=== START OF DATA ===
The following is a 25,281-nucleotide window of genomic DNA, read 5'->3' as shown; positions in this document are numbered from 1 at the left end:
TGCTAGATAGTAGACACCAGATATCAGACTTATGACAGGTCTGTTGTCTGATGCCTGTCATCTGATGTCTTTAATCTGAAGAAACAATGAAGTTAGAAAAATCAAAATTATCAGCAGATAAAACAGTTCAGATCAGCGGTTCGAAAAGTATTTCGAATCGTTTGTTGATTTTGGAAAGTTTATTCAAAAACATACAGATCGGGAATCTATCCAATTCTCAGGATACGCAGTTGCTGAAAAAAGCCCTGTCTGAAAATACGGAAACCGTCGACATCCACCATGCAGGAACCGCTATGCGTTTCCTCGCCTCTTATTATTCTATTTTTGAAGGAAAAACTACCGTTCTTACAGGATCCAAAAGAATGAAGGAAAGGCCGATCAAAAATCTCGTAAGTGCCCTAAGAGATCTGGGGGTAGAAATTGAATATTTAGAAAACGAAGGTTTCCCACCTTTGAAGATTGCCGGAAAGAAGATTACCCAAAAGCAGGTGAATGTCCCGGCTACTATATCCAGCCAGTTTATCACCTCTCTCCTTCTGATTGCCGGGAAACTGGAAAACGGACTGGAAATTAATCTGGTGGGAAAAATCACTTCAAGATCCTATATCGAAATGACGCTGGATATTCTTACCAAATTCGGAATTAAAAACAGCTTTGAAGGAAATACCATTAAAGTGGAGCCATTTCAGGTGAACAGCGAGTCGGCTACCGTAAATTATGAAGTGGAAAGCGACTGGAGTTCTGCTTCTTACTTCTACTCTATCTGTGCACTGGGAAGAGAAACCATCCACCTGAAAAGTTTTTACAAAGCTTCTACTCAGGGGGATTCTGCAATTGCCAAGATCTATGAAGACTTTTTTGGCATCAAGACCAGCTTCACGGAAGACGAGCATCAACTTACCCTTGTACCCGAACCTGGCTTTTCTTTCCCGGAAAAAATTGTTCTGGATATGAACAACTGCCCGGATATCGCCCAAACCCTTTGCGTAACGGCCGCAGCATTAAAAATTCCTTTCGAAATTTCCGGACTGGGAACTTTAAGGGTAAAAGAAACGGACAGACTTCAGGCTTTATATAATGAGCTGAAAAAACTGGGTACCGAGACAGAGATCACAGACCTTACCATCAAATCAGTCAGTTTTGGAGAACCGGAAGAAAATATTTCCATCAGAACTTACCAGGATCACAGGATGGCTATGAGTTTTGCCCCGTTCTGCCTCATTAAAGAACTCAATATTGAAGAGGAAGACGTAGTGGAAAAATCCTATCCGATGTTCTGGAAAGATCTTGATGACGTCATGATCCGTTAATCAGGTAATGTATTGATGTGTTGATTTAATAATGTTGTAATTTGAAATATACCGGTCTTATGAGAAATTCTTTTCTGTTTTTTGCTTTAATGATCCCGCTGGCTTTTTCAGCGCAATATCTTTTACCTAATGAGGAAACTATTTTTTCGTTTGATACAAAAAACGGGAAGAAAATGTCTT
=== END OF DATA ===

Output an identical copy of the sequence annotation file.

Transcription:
The following is a 25,281-nucleotide window of genomic DNA, read 5'->3' as shown; positions in this document are numbered from 1 at the left end:
TGCTAGATAGTAGACACCAGATATCAGACTTATGACAGGTCTGTTGTCTGATGCCTGTCATCTGATGTCTTTAATCTGAAGAAACAATGAAGTTAGAAAAATCAAAATTATCAGCAGATAAAACAGTTCAGATCAGCGGTTCGAAAAGTATTTCGAATCGTTTGTTGATTTTGGAAAGTTTATTCAAAAACATACAGATCGGGAATCTATCCAATTCTCAGGATACGCAGTTGCTGAAAAAAGCCCTGTCTGAAAATACGGAAACCGTCGACATCCACCATGCAGGAACCGCTATGCGTTTCCTCGCCTCTTATTATTCTATTTTTGAAGGAAAAACTACCGTTCTTACAGGATCCAAAAGAATGAAGGAAAGGCCGATCAAAAATCTCGTAAGTGCCCTAAGAGATCTGGGGGTAGAAATTGAATATTTAGAAAACGAAGGTTTCCCACCTTTGAAGATTGCCGGAAAGAAGATTACCCAAAAGCAGGTGAATGTCCCGGCTACTATATCCAGCCAGTTTATCACCTCTCTCCTTCTGATTGCCGGGAAACTGGAAAACGGACTGGAAATTAATCTGGTGGGAAAAATCACTTCAAGATCCTATATCGAAATGACGCTGGATATTCTTACCAAATTCGGAATTAAAAACAGCTTTGAAGGAAATACCATTAAAGTGGAGCCATTTCAGGTGAACAGCGAGTCGGCTACCGTAAATTATGAAGTGGAAAGCGACTGGAGTTCTGCTTCTTACTTCTACTCTATCTGTGCACTGGGAAGAGAAACCATCCACCTGAAAAGTTTTTACAAAGCTTCTACTCAGGGGGATTCTGCAATTGCCAAGATCTATGAAGACTTTTTTGGCATCAAGACCAGCTTCACGGAAGACGAGCATCAACTTACCCTTGTACCCGAACCTGGCTTTTCTTTCCCGGAAAAAATTGTTCTGGATATGAACAACTGCCCGGATATCGCCCAAACCCTTTGCGTAACGGCCGCAGCATTAAAAATTCCTTTCGAAATTTCCGGACTGGGAACTTTAAGGGTAAAAGAAACGGACAGACTTCAGGCTTTATATAATGAGCTGAAAAAACTGGGTACCGAGACAGAGATCACAGACCTTACCATCAAATCAGTCAGTTTTGGAGAACCGGAAGAAAATATTTCCATCAGAACTTACCAGGATCACAGGATGGCTATGAGTTTTGCCCCGTTCTGCCTCATTAAAGAACTCAATATTGAAGAGGAAGACGTAGTGGAAAAATCCTATCCGATGTTCTGGAAAGATCTTGATGACGTCATGATCCGTTAATCAGGTAATGTATTGATGTGTTGATTTAATAATGTTGTAATTTGAAATATACCGGTCTTATGAGAAATTCTTTTCTGTTTTTTGCTTTAATGATCCCGCTGGCTTTTTCAGCGCAATATCTTTTACCTAATGAGGAAACTATTTTTTCGTTTGATACAAAAAACGGGAAGAAAATGTCTT